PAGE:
How Friday the 13th accidentally perfected the slasher movie

A look back at the first installment in one of horror's most enduring franchises

Friday the 13th

If you compiled a list of the most scathing reviews in cinema history, Gene Siskel's blistering takedown of the 1980 slasher Friday the 13th would probably top the list. "It has been suggested to me that a great way to keep people from seeing a truly awful movie is to tell them the ending," he wrote. "I like that idea a lot, and I know it is a powerful (and controversial) weapon. So you're going to have to trust me to use it wisely… and sparingly."

In the paragraphs that follow, Siskel reveals the entire third act of Friday the 13th — spoiling the identity and motive of the killer, and describing her ultimate demise. "Now there," he wrote. "I hope I've ruined Friday the 13th, which is the latest film by one of the most despicable creatures ever to infest the movie business, Sean S. Cunningham."

Decades later, Cunningham took issue with at least one part of Siskel's review. "The person who calls Friday the 13th a 'film' is pretentious," said Cunningham. "This is the movie business we're involved in. And there is a difference."

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Even now — in an era where pretty much any successful movie is treated as a possible franchise — Friday the 13th rises far above the curve: 10 sequels, one reboot (with another on the way), one TV show (with another on the way), comic books, a video game, and countless trick-or-treaters with hockey masks and plastic machetes.

But before it became an absurdly prolific franchise, Friday the 13th was a cynical, one-off attempt to make a fast buck on a sleazy slasher movie that accidentally ended up spawning a decades-spanning, multimillion-dollar phenomenon.

"I had this movie title banging around in the back of my head that I thought would be terrific: Friday the 13th," recalled Sean S. Cunningham in Crystal Lake Memories: The Complete History of Friday the 13th. "I had no idea what the movie would be, but with that title I thought, at least, I'd be off to a good start." On the advice of friend and collaborator Steve Miner, Cunningham pulled a classic huckster movie: wildly over-promising before there was any movie to deliver.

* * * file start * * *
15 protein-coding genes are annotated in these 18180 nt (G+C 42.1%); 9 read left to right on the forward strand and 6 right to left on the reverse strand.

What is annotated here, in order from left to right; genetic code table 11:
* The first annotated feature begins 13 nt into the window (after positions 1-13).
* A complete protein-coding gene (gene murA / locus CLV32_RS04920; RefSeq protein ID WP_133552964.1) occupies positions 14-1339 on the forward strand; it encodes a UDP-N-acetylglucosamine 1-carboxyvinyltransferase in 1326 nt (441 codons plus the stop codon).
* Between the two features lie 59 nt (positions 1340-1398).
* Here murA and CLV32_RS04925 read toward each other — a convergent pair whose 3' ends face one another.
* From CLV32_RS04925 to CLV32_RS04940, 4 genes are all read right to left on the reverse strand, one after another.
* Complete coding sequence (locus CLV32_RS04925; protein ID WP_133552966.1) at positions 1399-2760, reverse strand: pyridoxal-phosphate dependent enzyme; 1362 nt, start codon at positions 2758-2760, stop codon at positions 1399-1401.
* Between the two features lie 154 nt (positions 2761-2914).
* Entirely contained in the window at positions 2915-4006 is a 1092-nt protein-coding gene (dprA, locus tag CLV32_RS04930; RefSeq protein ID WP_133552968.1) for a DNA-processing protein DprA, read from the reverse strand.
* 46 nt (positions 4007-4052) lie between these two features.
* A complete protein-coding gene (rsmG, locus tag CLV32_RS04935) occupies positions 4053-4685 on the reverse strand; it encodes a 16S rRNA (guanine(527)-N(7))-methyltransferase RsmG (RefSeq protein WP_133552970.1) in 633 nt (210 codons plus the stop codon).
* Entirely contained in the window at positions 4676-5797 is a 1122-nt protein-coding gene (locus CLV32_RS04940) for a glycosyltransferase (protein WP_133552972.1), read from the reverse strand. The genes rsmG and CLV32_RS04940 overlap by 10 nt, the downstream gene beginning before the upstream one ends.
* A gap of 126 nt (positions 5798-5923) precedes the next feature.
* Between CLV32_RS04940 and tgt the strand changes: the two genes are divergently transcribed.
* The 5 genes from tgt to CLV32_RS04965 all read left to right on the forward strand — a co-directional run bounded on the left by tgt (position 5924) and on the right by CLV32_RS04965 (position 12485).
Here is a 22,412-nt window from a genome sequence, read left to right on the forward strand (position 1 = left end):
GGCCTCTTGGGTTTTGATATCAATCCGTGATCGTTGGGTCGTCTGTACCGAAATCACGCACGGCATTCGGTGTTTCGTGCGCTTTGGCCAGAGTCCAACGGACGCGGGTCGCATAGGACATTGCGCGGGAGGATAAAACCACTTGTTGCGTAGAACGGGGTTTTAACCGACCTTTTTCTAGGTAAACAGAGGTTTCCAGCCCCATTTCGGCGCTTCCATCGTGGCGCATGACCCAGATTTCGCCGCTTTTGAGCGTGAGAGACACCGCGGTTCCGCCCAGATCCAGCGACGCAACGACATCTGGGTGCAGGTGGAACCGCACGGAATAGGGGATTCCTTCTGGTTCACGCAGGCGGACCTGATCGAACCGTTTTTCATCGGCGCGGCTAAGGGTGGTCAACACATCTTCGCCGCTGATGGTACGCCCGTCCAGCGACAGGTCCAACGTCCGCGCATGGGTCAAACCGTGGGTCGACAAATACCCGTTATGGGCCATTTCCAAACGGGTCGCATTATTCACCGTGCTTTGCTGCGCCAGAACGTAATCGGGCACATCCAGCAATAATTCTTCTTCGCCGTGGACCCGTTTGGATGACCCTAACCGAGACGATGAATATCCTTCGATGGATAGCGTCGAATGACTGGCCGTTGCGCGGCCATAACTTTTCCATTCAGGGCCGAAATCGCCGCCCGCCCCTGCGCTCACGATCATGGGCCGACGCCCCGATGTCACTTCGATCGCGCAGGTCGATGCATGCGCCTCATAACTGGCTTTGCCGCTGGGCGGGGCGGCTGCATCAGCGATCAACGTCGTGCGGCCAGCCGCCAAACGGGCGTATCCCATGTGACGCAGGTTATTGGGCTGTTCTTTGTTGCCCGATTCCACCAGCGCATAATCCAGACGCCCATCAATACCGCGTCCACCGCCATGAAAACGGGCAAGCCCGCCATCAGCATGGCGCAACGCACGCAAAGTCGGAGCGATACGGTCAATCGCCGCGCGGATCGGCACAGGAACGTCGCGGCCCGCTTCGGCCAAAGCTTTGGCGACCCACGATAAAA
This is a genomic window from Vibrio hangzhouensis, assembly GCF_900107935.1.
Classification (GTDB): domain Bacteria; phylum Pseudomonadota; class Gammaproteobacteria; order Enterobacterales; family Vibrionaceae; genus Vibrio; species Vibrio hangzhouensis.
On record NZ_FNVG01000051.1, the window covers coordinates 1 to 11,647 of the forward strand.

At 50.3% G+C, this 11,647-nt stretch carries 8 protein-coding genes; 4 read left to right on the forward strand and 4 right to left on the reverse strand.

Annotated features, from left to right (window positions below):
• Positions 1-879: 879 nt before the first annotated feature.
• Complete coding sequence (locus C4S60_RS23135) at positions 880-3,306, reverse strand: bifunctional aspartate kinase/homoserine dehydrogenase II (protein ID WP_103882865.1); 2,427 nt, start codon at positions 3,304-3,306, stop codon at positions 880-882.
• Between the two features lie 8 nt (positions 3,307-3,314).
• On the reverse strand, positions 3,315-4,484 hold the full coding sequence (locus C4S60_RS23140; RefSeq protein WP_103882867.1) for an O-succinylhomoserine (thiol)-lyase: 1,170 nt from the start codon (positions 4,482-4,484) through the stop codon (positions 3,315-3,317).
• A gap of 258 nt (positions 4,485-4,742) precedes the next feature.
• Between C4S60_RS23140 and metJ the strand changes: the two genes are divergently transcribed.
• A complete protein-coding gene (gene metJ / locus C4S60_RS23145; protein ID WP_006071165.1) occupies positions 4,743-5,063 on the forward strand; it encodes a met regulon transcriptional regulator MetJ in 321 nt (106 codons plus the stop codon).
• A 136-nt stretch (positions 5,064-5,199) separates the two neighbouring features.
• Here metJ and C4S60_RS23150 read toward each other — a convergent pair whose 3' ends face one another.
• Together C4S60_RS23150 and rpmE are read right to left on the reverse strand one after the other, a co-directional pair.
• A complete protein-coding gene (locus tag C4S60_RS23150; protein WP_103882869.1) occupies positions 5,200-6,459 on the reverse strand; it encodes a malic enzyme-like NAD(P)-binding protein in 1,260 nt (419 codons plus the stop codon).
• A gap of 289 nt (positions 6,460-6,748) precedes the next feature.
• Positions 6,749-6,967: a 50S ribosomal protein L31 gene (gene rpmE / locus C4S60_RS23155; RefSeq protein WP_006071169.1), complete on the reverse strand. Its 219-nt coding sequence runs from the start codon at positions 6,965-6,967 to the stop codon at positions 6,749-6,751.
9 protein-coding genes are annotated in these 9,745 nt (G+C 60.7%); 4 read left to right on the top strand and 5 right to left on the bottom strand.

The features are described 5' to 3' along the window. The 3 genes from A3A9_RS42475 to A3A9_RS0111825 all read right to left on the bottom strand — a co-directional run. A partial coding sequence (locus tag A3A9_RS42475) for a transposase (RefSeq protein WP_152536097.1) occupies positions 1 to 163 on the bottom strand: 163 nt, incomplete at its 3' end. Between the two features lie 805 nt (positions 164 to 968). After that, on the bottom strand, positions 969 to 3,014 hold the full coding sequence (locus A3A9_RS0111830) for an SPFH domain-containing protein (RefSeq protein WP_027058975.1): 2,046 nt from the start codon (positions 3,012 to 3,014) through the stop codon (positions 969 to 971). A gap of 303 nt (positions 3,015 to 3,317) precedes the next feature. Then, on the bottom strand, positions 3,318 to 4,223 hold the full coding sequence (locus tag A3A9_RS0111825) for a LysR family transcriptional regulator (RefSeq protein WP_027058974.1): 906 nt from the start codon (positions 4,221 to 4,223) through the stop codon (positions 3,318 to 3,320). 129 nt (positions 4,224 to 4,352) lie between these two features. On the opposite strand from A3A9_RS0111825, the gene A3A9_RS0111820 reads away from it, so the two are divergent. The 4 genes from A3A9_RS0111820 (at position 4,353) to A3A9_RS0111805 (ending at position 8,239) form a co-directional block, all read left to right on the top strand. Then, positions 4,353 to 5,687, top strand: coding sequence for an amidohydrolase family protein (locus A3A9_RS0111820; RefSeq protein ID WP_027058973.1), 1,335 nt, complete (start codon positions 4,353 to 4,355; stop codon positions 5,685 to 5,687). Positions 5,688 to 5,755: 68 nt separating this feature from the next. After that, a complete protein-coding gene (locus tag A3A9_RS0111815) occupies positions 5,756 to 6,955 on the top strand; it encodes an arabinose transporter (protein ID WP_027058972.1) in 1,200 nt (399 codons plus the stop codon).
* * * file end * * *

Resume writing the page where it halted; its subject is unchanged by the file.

The duo bought a full-page ad in Variety proclaiming that Friday the 13th would be "the most terrifying film ever made" before they had a script to film, the money to make it, or even the rights to the title. From there, it was just a matter of pinning down the details. Screenwriter Victor Miller and Cunningham came up with 50-odd venues that might work — amusement parks, high schools, playgrounds, "anywhere that kids would be" — before settling on a summer camp.

Friday the 13th opens with a title card that reads "FRIDAY, JUNE 13. THE PRESENT," but it's not exactly a timeless movie. Short shorts and feathered hair are everywhere. One teen does a giddy Katherine Hepburn impression in the mirror shortly before she gets killed. "What you been smoking, boy?" says a police officer name Dorf (who is not, alas, played by Tim Conway). "Colombian gold, man. Hash, grass, the weed. Dig it?" There's even an extended game of strip Monopoly. A clever editor could probably swap in some new music and recut Friday the 13th as a teen sex romp along the lines of Meatballs or Gorp.

Unfortunately, all that fun is cut short by a mysterious maniac who is bent on dispatching every teenager who took a job at Camp Crystal Lake. One by one, the teens are picked off: a knife in the stomach, an arrow through the eye, an axe in the face. (Most notably, the victims' ranks include Kevin Bacon, fresh off the success of Animal House, who has an arrow stabbed through the neck shortly after sleeping with a fellow counselor.)